- Poster presentation
- Open Access
Sparse coding model captures V1 population response statistics to natural movies
© Zhu et al; licensee BioMed Central Ltd. 2013
- Published: 8 July 2013
- Receptive Field
- Sparse Code
- Earth Mover
- Response Correlation
- Natural Stimulus
Local populations of sensory cortical cells exhibit a diverse range of activity patterns. However, classical approaches have neither fully accounted for nor characterized this heterogeneity, especially in response to natural stimuli. First, classical single cell recordings suffered from sampling bias and favored highly responsive cells . Second, common approaches considered mostly the average activity over different cell classes, without a full description of the statistical distribution over the entire population . Recent studies started to address these issues [3, 4]. In this study, we make further inroads by recording simultaneous single unit activities across cortical layers in cat V1 in response to natural movies using a silicon polytrode, and comparing the population statistics to the predictions from a dynamical system implementation of the sparse coding model [5, 6], with a linear-nonlinear model as control.
We analyzed data sets from two recording sessions in anaesthetized cats viewing natural movies. To quantitatively measure the difference between model predictions and the recording, we used the earth mover's distance  to quantify the dissimilarities between the distributions of the recorded response and those predicted by sparse coding and linear-nonlinear model. We show that: (1) The population firing rate distribution is close to exponential in both the recorded data and the sparse coding model in response to natural movies; (2) The response correlation between unit activities is small regardless of the size of receptive field overlap, when using a binning window synced to the movie frame. A similar relationship between the response correlation and receptive field overlap is observed in the sparse coding model; (3) A linear-nonlinear model could predict the exponential firing rate distribution, but not the correlation structure.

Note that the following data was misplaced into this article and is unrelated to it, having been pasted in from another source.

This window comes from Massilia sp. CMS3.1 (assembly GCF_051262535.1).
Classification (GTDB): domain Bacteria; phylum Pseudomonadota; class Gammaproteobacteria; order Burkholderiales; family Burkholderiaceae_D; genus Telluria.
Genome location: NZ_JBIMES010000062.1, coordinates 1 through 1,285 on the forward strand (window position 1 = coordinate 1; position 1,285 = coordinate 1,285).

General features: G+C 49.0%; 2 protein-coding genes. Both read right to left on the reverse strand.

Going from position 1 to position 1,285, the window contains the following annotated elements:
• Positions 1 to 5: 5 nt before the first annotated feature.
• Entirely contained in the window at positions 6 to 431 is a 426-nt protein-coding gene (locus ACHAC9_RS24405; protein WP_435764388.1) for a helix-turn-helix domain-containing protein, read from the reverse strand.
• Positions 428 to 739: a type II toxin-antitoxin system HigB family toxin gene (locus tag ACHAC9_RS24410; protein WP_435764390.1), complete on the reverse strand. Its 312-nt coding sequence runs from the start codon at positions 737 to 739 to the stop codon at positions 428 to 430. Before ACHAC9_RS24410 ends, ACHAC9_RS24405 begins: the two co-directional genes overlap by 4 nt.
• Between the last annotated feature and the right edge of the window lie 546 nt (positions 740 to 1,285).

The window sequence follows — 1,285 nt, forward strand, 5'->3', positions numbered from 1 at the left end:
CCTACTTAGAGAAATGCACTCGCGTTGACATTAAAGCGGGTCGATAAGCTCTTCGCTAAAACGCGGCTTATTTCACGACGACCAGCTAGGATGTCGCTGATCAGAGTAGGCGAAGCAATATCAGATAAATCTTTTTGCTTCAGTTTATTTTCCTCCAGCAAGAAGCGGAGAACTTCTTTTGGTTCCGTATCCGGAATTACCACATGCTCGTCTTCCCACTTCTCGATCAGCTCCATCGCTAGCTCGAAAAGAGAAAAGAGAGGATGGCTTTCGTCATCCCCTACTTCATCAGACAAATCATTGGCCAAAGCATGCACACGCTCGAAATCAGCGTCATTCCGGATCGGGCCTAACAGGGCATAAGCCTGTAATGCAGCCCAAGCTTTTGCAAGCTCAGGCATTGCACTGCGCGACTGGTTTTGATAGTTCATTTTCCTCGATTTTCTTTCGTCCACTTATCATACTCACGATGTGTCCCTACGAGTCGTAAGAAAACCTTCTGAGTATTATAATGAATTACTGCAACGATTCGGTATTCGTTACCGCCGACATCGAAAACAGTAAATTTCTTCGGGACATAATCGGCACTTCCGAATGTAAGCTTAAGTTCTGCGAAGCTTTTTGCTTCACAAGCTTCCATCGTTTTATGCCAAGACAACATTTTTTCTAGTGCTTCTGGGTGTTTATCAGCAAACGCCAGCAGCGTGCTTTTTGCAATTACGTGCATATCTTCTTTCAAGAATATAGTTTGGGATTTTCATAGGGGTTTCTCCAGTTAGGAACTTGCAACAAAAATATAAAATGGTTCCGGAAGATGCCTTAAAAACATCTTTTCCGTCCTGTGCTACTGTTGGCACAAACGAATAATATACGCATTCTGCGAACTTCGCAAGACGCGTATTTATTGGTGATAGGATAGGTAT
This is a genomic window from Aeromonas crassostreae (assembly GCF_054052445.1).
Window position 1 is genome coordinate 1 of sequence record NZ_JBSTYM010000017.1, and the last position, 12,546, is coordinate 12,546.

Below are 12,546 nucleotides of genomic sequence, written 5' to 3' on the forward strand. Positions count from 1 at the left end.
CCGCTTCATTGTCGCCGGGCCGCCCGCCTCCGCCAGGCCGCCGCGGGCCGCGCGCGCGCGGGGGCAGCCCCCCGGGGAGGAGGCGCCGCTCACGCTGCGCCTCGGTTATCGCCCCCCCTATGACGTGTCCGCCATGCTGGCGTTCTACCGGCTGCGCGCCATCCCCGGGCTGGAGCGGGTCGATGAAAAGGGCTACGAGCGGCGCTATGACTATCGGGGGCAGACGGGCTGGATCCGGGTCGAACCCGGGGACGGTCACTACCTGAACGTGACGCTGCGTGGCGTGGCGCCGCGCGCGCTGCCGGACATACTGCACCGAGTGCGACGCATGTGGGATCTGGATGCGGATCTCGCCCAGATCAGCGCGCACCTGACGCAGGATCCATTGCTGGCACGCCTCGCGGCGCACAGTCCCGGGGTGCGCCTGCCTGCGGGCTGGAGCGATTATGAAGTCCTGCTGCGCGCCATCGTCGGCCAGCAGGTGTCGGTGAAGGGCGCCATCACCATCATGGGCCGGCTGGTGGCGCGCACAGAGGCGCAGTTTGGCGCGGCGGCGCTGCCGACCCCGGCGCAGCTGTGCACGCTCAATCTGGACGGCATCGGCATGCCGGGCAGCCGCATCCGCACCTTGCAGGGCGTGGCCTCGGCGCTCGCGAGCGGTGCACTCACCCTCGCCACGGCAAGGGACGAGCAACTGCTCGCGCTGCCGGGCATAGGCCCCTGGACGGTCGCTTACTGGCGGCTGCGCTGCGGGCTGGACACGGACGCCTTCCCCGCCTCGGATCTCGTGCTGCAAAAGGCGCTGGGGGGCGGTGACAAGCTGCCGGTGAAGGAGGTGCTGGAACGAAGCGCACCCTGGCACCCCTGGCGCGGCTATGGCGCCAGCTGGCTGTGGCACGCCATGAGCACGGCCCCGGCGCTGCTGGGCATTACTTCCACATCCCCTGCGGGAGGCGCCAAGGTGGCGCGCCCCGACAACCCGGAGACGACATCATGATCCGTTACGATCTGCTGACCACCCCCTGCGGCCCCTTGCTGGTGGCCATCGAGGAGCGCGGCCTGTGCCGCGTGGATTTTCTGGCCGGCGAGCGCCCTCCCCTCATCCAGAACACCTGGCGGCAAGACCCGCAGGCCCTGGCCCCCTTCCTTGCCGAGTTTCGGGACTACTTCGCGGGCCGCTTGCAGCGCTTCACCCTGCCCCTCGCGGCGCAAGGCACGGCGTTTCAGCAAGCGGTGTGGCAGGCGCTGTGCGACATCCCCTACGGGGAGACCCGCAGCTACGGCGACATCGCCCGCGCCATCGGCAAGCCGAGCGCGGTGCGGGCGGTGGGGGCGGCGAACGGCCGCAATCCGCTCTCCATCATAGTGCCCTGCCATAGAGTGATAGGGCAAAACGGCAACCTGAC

- Olshausen B, Field D: How close are we to understanding V1?. Neural Computation. 2005, 17 (8): 1665-1699. 10.1162/0899766054026639.View ArticlePubMedGoogle Scholar
- Wohrer A, Humphries MD, Machens C: Population-wide distributions of neural activity during perceptual decision-making. Progress in Neurobiology. 2012Google Scholar
- Yen S, Baker J, Gray C: Heterogeneity in the responses of adjacent neurons to natural stimuli in cat striate cortex. Journal of neurophysiology. 2007, 97 (2): 1326-View ArticlePubMedGoogle Scholar
- Herikstad R, Baker J, Lachaux JP, Gray CM, Yen SC: Natural Movies Evoke Spike Trains with Low Spike Time Variability in Cat Primary Visual Cortex. The Journal of Neuroscience. 2011, 31 (44): 15844-15860. 10.1523/JNEUROSCI.5153-10.2011.View ArticlePubMedGoogle Scholar
- Olshausen B, Field D: Emergence of simple-cell receptive field properties by learning a sparse code for natural images. Nature. 1996, 381 (6583): 607-609. 10.1038/381607a0.View ArticlePubMedGoogle Scholar
- Rozell C, Johnson D, Baraniuk R, Olshausen B: Sparse coding via thresholding and local competition in neural circuits. Neural Computation. 2008, 20: 2526-2563. 10.1162/neco.2008.03-07-486.View ArticlePubMedGoogle Scholar
- Rubner Y, Tomasi C, Guibas L: The Earth Mover's Distance as a Metric for Image Retrieval. International Journal of Computer Vision. 2000, 40: 99-121. 10.1023/A:1026543900054.View ArticleGoogle Scholar
This article is published under license to BioMed Central Ltd. This is an Open Access article distributed under the terms of the Creative Commons Attribution License (http://creativecommons.org/licenses/by/2.0), which permits unrestricted use, distribution, and reproduction in any medium, provided the original work is properly cited.